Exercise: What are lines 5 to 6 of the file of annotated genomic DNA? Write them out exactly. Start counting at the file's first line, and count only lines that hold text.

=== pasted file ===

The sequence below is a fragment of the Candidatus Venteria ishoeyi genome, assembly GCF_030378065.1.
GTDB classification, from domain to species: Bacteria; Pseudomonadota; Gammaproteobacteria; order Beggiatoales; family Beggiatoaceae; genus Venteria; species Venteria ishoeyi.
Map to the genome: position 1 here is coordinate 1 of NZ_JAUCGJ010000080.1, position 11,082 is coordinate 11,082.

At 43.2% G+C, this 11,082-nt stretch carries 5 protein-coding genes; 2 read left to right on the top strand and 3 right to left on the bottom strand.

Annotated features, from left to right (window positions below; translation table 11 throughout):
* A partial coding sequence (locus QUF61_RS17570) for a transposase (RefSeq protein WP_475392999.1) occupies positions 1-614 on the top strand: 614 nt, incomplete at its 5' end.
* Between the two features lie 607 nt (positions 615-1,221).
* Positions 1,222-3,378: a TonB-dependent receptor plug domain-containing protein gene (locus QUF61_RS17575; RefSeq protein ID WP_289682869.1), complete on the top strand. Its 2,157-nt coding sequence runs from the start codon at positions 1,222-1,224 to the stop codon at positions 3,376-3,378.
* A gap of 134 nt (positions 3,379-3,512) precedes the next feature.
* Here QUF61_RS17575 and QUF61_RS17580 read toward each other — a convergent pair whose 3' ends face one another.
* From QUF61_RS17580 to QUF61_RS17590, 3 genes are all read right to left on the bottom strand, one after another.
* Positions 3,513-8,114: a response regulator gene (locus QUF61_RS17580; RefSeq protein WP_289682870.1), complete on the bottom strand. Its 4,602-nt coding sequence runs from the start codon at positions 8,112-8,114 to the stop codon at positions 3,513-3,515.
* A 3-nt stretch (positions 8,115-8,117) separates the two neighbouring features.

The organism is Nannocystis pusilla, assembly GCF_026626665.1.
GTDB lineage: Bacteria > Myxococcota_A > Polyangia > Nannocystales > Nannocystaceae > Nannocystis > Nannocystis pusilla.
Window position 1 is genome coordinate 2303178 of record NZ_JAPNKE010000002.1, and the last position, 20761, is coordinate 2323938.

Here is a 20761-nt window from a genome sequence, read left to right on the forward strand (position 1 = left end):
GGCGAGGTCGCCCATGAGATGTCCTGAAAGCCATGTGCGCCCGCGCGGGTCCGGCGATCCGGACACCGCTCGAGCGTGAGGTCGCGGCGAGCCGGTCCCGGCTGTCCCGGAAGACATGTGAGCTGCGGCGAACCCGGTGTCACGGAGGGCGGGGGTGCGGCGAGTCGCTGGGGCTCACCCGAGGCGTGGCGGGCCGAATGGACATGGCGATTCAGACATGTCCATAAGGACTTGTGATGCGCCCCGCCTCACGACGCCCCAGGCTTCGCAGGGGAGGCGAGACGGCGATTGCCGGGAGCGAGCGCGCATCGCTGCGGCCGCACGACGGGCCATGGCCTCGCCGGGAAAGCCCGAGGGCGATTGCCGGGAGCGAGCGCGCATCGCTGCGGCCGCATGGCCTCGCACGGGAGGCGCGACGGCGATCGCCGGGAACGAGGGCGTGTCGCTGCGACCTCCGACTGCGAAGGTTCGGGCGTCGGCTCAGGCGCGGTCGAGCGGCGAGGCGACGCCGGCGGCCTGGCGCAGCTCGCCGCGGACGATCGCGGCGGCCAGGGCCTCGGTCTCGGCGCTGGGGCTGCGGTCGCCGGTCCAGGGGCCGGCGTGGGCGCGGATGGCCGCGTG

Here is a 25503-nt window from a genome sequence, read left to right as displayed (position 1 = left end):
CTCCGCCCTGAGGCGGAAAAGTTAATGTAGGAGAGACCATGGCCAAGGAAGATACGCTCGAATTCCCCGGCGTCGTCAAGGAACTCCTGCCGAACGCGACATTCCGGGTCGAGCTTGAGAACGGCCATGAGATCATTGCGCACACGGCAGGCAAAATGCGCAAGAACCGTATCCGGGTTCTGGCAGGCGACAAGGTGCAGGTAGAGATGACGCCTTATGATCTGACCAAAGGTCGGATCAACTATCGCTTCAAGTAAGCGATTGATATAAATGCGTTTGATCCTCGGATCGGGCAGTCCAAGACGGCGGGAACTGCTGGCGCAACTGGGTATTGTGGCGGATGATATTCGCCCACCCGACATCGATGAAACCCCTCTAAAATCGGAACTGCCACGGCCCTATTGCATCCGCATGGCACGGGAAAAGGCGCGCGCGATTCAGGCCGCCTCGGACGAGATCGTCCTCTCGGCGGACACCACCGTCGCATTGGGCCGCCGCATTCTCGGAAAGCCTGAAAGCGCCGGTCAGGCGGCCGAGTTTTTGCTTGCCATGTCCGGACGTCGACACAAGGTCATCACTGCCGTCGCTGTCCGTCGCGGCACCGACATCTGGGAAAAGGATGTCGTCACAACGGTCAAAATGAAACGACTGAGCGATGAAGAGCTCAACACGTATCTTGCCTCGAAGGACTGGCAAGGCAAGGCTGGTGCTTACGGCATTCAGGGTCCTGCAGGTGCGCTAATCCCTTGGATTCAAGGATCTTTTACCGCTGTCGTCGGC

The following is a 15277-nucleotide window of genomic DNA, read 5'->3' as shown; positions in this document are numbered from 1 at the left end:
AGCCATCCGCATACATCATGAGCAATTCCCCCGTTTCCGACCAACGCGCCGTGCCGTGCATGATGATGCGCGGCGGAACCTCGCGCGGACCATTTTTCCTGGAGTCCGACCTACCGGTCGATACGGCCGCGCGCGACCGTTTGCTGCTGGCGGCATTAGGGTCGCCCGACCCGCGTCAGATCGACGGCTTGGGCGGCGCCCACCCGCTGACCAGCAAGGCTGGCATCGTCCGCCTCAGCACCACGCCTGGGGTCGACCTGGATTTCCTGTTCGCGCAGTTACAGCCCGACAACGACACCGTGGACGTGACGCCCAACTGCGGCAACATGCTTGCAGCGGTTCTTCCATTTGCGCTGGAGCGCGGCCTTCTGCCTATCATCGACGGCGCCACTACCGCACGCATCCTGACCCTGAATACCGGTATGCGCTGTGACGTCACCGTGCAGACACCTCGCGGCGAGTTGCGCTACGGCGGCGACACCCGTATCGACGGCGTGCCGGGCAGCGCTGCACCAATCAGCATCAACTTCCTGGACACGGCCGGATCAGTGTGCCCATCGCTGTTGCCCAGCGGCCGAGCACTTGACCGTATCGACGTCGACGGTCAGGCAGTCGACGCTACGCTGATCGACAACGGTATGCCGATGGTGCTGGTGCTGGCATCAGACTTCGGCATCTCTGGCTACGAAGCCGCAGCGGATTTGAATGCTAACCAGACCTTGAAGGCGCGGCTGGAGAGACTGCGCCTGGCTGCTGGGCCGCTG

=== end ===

Annotated features, from left to right (window positions below; translation table 11 throughout):
* A partial coding sequence (locus QUF61_RS17570) for a transposase (RefSeq protein WP_475392999.1) occupies positions 1-614 on the top strand: 614 nt, incomplete at its 5' end.